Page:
marialluisa | Mar 11, 2022 |
What a fantastic book! I could write whole essays about this book and its presentation of the failure of American capitalism, the failure of interpersonal relationships, the tendency towards self-delusion, the death of the dream, the effects of trauma and intergenerational trauma, etc etc. It is terrifying that McCullers was only 23 when this book was published and yet the quality of the prose are way beyond anything I could have done at 23 (indeed, could do now I expect). Often described as 'southern gothic', for me this book is a literary version of 'socialist realism' - every word in its right place, revealing the cold realities of a brutal system that grinds to dust almost every man and woman. What a terrible time to be alive - American poverty worse than serfdom, fascism winning power in Europe, and Stalin's brutal purges systematically liquidating those who had already brought down one tyrant. ( )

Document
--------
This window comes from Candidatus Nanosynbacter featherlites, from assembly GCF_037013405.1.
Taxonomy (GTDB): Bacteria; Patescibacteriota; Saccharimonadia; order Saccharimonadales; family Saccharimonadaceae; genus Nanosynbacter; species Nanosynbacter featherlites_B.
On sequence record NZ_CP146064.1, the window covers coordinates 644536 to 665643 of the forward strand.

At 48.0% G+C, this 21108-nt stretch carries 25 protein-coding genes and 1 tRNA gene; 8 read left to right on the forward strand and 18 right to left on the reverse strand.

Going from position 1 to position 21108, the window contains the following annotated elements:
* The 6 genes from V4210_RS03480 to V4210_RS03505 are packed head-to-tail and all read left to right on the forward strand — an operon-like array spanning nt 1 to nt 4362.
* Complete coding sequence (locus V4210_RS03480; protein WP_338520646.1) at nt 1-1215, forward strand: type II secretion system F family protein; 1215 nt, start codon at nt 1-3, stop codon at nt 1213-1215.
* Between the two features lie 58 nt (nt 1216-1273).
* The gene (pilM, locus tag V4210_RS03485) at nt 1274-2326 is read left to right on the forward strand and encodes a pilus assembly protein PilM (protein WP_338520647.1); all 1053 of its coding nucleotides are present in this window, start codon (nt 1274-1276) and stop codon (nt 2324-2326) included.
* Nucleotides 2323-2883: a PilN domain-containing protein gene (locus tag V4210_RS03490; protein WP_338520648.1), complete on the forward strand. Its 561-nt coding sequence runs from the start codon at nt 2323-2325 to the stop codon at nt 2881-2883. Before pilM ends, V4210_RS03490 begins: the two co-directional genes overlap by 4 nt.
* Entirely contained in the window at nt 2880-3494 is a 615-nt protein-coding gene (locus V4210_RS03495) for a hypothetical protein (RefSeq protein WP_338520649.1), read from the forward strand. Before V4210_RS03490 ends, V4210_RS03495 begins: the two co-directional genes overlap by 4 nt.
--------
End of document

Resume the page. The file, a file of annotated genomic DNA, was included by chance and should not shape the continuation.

elahrairah | Mar 6, 2022 |
No matter what the age of its author, "The Heart Is a Lonely Hunter" would be a remarkable book. When one reads that Carson McCullers is a girl of 22 it becomes more than that. Maturity does not cover the quality of her work. It is something beyond that, somthing more akin to the vocation of pain to which a great poet is born. Reading her, one feels this girl is wrapped in knowledge which has roots beyond the span of her life and her experience. How else can she so surely plumb the hearts of characters as strange and, under the force of her creative shaping, as real as she presents—two deaf mutes, a ranting, rebellious drunkard, a Negro torn from his faith and lost in his frustrated dream of equality, a restaurant owner bewildered by his emotions, a girl of 13 caught between the world of people and the world of shadows.